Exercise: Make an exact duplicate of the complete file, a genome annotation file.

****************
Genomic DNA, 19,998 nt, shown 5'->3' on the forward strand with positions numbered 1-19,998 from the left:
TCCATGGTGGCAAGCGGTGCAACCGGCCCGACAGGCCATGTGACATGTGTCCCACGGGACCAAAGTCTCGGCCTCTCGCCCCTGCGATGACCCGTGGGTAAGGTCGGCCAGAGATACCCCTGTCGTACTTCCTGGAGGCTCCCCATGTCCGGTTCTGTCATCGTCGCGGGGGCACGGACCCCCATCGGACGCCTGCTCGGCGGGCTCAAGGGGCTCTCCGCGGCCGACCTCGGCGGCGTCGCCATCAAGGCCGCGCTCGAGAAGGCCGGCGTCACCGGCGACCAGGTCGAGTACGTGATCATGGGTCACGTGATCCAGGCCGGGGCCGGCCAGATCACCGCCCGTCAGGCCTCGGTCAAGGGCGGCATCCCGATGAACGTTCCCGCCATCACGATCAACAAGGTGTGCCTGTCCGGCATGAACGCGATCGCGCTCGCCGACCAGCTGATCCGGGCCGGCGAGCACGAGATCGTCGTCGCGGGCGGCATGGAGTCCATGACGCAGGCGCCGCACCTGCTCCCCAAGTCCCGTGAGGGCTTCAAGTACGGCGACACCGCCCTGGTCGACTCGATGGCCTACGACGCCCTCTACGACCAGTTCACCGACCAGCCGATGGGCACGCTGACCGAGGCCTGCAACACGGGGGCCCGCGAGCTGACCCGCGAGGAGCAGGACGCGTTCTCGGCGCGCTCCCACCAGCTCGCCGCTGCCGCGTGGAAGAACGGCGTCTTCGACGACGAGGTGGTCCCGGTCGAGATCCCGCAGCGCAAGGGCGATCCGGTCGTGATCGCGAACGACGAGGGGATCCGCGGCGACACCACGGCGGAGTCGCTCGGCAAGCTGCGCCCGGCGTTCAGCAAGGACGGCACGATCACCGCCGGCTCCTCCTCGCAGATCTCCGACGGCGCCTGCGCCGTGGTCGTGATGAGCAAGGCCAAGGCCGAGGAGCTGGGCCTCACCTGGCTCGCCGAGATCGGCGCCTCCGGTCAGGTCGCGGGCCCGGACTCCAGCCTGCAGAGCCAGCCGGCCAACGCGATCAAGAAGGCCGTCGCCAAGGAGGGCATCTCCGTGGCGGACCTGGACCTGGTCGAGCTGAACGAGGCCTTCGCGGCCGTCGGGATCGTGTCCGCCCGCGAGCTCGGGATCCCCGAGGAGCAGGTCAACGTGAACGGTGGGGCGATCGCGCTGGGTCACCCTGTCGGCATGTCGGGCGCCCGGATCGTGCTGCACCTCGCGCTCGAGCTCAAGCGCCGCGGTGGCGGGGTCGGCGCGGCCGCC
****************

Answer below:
Genomic DNA, 19,998 nt, shown 5'->3' on the forward strand with positions numbered 1-19,998 from the left:
TCCATGGTGGCAAGCGGTGCAACCGGCCCGACAGGCCATGTGACATGTGTCCCACGGGACCAAAGTCTCGGCCTCTCGCCCCTGCGATGACCCGTGGGTAAGGTCGGCCAGAGATACCCCTGTCGTACTTCCTGGAGGCTCCCCATGTCCGGTTCTGTCATCGTCGCGGGGGCACGGACCCCCATCGGACGCCTGCTCGGCGGGCTCAAGGGGCTCTCCGCGGCCGACCTCGGCGGCGTCGCCATCAAGGCCGCGCTCGAGAAGGCCGGCGTCACCGGCGACCAGGTCGAGTACGTGATCATGGGTCACGTGATCCAGGCCGGGGCCGGCCAGATCACCGCCCGTCAGGCCTCGGTCAAGGGCGGCATCCCGATGAACGTTCCCGCCATCACGATCAACAAGGTGTGCCTGTCCGGCATGAACGCGATCGCGCTCGCCGACCAGCTGATCCGGGCCGGCGAGCACGAGATCGTCGTCGCGGGCGGCATGGAGTCCATGACGCAGGCGCCGCACCTGCTCCCCAAGTCCCGTGAGGGCTTCAAGTACGGCGACACCGCCCTGGTCGACTCGATGGCCTACGACGCCCTCTACGACCAGTTCACCGACCAGCCGATGGGCACGCTGACCGAGGCCTGCAACACGGGGGCCCGCGAGCTGACCCGCGAGGAGCAGGACGCGTTCTCGGCGCGCTCCCACCAGCTCGCCGCTGCCGCGTGGAAGAACGGCGTCTTCGACGACGAGGTGGTCCCGGTCGAGATCCCGCAGCGCAAGGGCGATCCGGTCGTGATCGCGAACGACGAGGGGATCCGCGGCGACACCACGGCGGAGTCGCTCGGCAAGCTGCGCCCGGCGTTCAGCAAGGACGGCACGATCACCGCCGGCTCCTCCTCGCAGATCTCCGACGGCGCCTGCGCCGTGGTCGTGATGAGCAAGGCCAAGGCCGAGGAGCTGGGCCTCACCTGGCTCGCCGAGATCGGCGCCTCCGGTCAGGTCGCGGGCCCGGACTCCAGCCTGCAGAGCCAGCCGGCCAACGCGATCAAGAAGGCCGTCGCCAAGGAGGGCATCTCCGTGGCGGACCTGGACCTGGTCGAGCTGAACGAGGCCTTCGCGGCCGTCGGGATCGTGTCCGCCCGCGAGCTCGGGATCCCCGAGGAGCAGGTCAACGTGAACGGTGGGGCGATCGCGCTGGGTCACCCTGTCGGCATGTCGGGCGCCCGGATCGTGCTGCACCTCGCGCTCGAGCTCAAGCGCCGCGGTGGCGGGGTCGGCGCGGCCGCC